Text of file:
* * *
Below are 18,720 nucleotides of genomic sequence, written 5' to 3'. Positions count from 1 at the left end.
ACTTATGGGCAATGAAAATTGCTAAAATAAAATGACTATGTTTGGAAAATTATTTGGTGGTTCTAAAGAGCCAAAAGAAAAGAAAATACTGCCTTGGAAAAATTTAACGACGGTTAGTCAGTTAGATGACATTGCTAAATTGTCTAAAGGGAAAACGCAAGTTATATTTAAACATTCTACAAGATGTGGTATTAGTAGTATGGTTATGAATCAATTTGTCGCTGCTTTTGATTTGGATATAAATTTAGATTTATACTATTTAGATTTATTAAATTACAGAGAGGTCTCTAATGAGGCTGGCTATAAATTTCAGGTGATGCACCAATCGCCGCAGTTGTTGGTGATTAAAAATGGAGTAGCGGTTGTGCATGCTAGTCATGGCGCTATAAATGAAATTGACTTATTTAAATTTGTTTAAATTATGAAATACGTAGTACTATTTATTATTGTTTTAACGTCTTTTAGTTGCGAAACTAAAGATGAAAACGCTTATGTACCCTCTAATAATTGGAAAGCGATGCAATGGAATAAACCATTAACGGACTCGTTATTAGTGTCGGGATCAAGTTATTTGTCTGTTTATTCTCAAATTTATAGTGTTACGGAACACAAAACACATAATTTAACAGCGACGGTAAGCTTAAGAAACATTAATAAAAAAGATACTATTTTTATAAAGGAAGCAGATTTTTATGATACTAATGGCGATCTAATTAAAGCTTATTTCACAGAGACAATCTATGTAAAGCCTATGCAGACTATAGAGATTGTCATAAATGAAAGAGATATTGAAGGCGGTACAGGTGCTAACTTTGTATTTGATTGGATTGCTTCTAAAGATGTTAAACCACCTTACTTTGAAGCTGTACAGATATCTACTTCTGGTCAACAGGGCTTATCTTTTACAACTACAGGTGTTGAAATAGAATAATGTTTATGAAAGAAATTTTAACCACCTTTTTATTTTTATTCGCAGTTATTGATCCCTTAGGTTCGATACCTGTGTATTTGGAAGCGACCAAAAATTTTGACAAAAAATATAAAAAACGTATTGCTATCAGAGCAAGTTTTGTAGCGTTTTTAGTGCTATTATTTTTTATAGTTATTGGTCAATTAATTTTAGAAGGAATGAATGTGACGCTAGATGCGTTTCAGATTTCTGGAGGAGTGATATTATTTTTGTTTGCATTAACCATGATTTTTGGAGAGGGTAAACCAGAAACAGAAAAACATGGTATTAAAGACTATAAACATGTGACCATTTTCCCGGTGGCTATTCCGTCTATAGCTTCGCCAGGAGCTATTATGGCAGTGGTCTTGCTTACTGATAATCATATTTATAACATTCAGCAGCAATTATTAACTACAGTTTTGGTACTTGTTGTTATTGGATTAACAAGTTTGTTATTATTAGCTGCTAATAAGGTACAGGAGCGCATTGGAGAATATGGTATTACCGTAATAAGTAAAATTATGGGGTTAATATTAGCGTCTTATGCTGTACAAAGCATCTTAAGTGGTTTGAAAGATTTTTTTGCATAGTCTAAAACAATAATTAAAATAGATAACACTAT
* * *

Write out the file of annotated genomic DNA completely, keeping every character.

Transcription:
Below are 18,720 nucleotides of genomic sequence, written 5' to 3'. Positions count from 1 at the left end.
ACTTATGGGCAATGAAAATTGCTAAAATAAAATGACTATGTTTGGAAAATTATTTGGTGGTTCTAAAGAGCCAAAAGAAAAGAAAATACTGCCTTGGAAAAATTTAACGACGGTTAGTCAGTTAGATGACATTGCTAAATTGTCTAAAGGGAAAACGCAAGTTATATTTAAACATTCTACAAGATGTGGTATTAGTAGTATGGTTATGAATCAATTTGTCGCTGCTTTTGATTTGGATATAAATTTAGATTTATACTATTTAGATTTATTAAATTACAGAGAGGTCTCTAATGAGGCTGGCTATAAATTTCAGGTGATGCACCAATCGCCGCAGTTGTTGGTGATTAAAAATGGAGTAGCGGTTGTGCATGCTAGTCATGGCGCTATAAATGAAATTGACTTATTTAAATTTGTTTAAATTATGAAATACGTAGTACTATTTATTATTGTTTTAACGTCTTTTAGTTGCGAAACTAAAGATGAAAACGCTTATGTACCCTCTAATAATTGGAAAGCGATGCAATGGAATAAACCATTAACGGACTCGTTATTAGTGTCGGGATCAAGTTATTTGTCTGTTTATTCTCAAATTTATAGTGTTACGGAACACAAAACACATAATTTAACAGCGACGGTAAGCTTAAGAAACATTAATAAAAAAGATACTATTTTTATAAAGGAAGCAGATTTTTATGATACTAATGGCGATCTAATTAAAGCTTATTTCACAGAGACAATCTATGTAAAGCCTATGCAGACTATAGAGATTGTCATAAATGAAAGAGATATTGAAGGCGGTACAGGTGCTAACTTTGTATTTGATTGGATTGCTTCTAAAGATGTTAAACCACCTTACTTTGAAGCTGTACAGATATCTACTTCTGGTCAACAGGGCTTATCTTTTACAACTACAGGTGTTGAAATAGAATAATGTTTATGAAAGAAATTTTAACCACCTTTTTATTTTTATTCGCAGTTATTGATCCCTTAGGTTCGATACCTGTGTATTTGGAAGCGACCAAAAATTTTGACAAAAAATATAAAAAACGTATTGCTATCAGAGCAAGTTTTGTAGCGTTTTTAGTGCTATTATTTTTTATAGTTATTGGTCAATTAATTTTAGAAGGAATGAATGTGACGCTAGATGCGTTTCAGATTTCTGGAGGAGTGATATTATTTTTGTTTGCATTAACCATGATTTTTGGAGAGGGTAAACCAGAAACAGAAAAACATGGTATTAAAGACTATAAACATGTGACCATTTTCCCGGTGGCTATTCCGTCTATAGCTTCGCCAGGAGCTATTATGGCAGTGGTCTTGCTTACTGATAATCATATTTATAACATTCAGCAGCAATTATTAACTACAGTTTTGGTACTTGTTGTTATTGGATTAACAAGTTTGTTATTATTAGCTGCTAATAAGGTACAGGAGCGCATTGGAGAATATGGTATTACCGTAATAAGTAAAATTATGGGGTTAATATTAGCGTCTTATGCTGTACAAAGCATCTTAAGTGGTTTGAAAGATTTTTTTGCATAGTCTAAAACAATAATTAAAATAGATAACACTAT